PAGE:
Heart failure is the leading cause of hospitalization among persons 65 and older, and admissions for its symptoms have increased by 155 percent over the last 20 years. This raises concerns about an epidemic that involves more new cases of heart failure. But improved survival with heart failure, not an increase in disease rates, is responsible for this epidemic of hospital admissions, according to findings of a Mayo Clinic study published this week in the Journal of the American Medical Association.
The study of Olmsted County, Minn., residents shows that an individual’s risk of developing heart failure has not increased during the last 20 years. “This was surprising, given the large increase in hospital admissions for heart failure,” says Veronique Roger, M.D., the Mayo Clinic cardiologist and epidemiologist who led the study. “We had expected to find that heart failure has become more common. It has not. But patients with heart failure are prone to symptom flare-ups such as breathing difficulty that require emergency room visits and hospital admissions. Because they are living longer, they are being admitted to the hospital many times during the course of their disease. That’s why the number of hospitalizations is increasing rapidly even though the percentage of the population developing heart failure has remained flat.”
Overall, five-year survival from the diagnosis of heart failure improved from 43 percent in the first five years of the study to 52 percent in 1996-2000. The gains were mainly among men and younger persons. At the beginning of the study only 35 percent of men diagnosed with heart failure would be alive in five years, compared with 49 percent of women. Twenty years later, that gap had narrowed significantly, as 50 percent of men and 54 percent of women survived five years.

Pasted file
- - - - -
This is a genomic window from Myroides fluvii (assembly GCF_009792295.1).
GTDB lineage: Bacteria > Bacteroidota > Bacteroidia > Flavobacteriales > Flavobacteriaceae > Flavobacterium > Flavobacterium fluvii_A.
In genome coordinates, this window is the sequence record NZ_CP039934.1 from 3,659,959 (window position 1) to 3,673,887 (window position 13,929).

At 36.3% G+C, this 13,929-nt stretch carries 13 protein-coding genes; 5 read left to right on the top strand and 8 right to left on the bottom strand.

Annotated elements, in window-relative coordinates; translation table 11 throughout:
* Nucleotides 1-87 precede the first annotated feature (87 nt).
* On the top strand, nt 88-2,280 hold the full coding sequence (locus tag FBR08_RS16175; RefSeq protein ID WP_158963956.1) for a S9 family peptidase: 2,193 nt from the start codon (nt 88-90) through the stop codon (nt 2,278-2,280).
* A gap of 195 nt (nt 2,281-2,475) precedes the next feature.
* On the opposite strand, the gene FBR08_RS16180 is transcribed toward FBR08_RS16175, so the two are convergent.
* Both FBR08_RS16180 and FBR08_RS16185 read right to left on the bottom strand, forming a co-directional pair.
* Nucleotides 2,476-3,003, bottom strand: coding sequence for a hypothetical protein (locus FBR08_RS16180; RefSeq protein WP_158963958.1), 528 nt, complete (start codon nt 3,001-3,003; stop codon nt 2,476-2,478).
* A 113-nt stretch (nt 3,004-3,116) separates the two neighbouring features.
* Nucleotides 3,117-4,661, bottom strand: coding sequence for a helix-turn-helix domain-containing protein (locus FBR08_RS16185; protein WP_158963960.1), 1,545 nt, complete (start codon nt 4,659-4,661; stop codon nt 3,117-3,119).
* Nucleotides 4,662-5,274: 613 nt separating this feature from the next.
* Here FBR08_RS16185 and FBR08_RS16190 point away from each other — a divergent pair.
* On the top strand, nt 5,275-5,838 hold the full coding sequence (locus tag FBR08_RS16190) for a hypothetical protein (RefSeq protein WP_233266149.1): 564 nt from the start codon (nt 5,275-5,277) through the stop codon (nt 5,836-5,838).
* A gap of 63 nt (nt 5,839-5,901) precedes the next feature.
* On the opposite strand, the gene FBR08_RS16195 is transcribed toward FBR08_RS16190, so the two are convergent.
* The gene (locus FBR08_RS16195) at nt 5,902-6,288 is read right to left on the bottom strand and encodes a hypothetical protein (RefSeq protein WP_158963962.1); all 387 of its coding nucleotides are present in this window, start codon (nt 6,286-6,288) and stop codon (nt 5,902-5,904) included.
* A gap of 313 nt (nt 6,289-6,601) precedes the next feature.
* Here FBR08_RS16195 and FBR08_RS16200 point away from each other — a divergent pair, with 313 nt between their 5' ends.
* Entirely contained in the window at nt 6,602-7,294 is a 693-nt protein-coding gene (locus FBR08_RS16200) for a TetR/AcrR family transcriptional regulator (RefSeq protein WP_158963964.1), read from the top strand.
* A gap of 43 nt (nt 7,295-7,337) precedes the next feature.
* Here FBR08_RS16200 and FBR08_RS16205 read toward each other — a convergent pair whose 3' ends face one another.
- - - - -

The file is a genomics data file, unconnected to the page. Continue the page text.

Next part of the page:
“This study has important medical and public health implications,” says Dr. Roger. “First, although we have made some progress, we need to continue working to improve survival. Men remain at higher risk for heart failure at a younger age than women, and a five-year mortality of about 50 percent for either sex is a poor prognosis. We also need to improve our approach to treat these symptom flare-ups in the outpatient setting instead of repeatedly admitting these patients to the hospital. Otherwise, as the population ages, we will see hospitalizations for heart failure continue to increase, which is burdensome for our patients as well as for the health care system. Being able to remain at home instead of in the hospital would contribute to an improved quality of life for these patients.”
Co-authors of the paper, “Trends in Heart Failure Incidence and Survival in a Community-Based Population,” include Susan Weston; Margaret Redfield, M.D., Jens Hellermann-Homan, M.D.; Jill Killian; Barbara Yawn, M.D. and Steven Jacobsen, M.D., Ph.D.
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